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Using the DisplayMember and ValueMember Properties

If you take a look at the checked list box at lower left in the DataBinding example in Figure 21.3, you'll note that this control is displaying the authors' last names. However, when the user makes a selection in the checked list box, the program displays the author's ID value in the text box just below the checked list box, as you can see in Figure 21.3.

As we know, list boxes use DisplayMember and ValueMember properties to bind to a specific data field. In the DataBinding example, I've bound the checked list box's DisplayMember property to the authors.au_lname field, and the ValueMember property to the authors.au_id field. That means the program will show the author's last name in the checked list box, but when the user clicks an author in that control, I'll use the control's SelectedValue property to get the actual author's ID value and display it:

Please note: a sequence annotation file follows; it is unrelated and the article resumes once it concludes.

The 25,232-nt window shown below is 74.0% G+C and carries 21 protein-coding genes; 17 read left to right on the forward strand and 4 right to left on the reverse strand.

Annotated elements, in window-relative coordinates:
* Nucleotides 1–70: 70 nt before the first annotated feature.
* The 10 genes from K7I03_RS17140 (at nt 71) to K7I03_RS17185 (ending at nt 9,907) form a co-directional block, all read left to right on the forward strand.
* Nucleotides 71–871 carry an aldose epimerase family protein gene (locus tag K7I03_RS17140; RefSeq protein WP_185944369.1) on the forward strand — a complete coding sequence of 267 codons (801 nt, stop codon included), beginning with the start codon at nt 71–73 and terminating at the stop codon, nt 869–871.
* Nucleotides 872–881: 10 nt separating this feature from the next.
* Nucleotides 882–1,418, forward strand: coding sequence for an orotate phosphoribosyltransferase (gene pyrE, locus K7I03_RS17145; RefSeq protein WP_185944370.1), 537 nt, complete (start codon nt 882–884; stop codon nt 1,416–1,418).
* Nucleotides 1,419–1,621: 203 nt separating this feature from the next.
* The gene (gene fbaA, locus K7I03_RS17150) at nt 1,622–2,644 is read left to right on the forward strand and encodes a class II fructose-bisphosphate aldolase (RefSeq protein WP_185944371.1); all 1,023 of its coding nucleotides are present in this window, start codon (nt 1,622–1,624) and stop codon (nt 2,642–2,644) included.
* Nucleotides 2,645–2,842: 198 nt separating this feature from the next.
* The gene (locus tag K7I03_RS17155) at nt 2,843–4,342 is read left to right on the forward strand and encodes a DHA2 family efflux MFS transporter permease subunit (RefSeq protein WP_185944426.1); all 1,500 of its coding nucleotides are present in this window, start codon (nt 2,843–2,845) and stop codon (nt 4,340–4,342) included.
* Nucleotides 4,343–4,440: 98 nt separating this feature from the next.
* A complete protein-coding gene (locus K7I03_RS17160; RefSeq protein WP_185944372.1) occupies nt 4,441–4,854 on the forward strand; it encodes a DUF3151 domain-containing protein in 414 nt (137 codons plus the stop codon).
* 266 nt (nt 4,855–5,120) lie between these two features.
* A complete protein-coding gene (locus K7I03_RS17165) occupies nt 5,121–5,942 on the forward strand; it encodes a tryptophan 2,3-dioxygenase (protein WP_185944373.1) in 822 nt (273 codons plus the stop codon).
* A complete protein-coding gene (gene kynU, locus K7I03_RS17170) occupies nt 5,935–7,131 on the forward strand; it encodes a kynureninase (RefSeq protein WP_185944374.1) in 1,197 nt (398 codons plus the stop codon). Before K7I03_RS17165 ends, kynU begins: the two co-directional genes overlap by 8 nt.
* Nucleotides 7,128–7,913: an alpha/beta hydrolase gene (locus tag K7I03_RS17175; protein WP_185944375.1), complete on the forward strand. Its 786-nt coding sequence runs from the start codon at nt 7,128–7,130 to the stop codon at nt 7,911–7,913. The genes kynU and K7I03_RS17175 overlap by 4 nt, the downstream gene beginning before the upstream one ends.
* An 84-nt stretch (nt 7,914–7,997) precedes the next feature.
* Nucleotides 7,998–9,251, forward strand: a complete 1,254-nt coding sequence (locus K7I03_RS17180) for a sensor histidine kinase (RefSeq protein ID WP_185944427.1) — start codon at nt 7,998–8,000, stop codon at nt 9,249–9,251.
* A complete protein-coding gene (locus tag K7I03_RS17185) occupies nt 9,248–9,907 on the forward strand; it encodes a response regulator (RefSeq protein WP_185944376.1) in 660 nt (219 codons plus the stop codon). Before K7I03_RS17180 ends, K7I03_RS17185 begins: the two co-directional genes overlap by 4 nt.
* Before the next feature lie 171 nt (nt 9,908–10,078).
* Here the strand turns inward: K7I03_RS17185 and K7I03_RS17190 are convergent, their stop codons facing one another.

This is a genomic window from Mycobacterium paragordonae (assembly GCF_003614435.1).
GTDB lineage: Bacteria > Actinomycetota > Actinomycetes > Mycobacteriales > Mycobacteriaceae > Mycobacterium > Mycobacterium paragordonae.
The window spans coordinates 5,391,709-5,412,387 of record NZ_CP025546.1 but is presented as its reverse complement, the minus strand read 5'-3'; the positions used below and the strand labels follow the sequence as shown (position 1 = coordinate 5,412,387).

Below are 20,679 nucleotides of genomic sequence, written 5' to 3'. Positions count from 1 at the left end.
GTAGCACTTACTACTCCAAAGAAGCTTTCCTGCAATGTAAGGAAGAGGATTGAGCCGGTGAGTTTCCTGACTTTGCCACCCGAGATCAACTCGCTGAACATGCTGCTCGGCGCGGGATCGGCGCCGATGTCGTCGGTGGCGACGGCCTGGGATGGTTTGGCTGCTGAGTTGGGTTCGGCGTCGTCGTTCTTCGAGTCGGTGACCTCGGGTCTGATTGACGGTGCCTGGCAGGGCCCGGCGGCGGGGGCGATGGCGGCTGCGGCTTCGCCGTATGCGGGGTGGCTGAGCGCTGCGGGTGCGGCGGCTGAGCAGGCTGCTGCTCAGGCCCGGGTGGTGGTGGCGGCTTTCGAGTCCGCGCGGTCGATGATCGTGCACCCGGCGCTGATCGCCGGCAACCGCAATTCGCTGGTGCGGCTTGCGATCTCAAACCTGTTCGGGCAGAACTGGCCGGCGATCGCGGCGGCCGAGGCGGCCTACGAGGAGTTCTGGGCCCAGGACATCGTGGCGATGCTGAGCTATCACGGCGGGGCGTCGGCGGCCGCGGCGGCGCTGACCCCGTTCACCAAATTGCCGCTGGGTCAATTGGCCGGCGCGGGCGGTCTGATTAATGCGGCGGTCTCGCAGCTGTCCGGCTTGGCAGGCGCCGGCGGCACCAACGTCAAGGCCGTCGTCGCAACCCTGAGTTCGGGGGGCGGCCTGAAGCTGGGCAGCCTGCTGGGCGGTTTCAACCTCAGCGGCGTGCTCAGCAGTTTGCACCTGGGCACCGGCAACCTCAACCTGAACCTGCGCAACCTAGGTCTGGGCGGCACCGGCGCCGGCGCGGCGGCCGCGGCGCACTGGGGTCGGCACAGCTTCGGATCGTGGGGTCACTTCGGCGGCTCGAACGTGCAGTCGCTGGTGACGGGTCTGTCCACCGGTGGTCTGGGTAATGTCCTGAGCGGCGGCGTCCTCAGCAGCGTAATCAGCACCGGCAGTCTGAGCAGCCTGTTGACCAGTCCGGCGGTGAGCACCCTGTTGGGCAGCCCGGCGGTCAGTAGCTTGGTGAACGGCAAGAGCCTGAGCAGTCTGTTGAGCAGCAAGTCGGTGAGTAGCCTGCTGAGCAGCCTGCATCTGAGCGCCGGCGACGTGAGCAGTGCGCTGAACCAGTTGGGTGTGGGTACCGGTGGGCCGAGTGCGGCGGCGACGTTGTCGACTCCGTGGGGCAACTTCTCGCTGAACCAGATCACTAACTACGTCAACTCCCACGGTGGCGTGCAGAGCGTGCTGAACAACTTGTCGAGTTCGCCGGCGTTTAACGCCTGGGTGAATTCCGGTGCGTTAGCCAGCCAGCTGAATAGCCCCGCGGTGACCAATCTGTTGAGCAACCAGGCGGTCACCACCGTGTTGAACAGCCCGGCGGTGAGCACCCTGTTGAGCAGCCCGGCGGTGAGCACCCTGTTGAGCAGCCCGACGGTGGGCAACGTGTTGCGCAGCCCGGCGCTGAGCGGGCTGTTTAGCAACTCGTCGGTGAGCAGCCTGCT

Private Sub CheckedListBox1_SelectedIndexChanged(ByVal sender _
    As System.Object, ByVal e As System.EventArgs) Handles _
    TextBox2.Text = "Selected ID: " & CheckedListBox1.SelectedValue
End Sub

In this way, as discussed earlier in this chapter, the checked list box can display user-friendly names, while actually returning code-friendly ID values.

That completes the DataBinding example on the CD-ROM. But there's more to cover—for example, what if the user wanted to edit the data in bound controls and send the new data back to the data store? In that case, you'd want a data entry form—and Visual Basic has a great tool to let you create data entry forms automatically—the Data Form Wizard.

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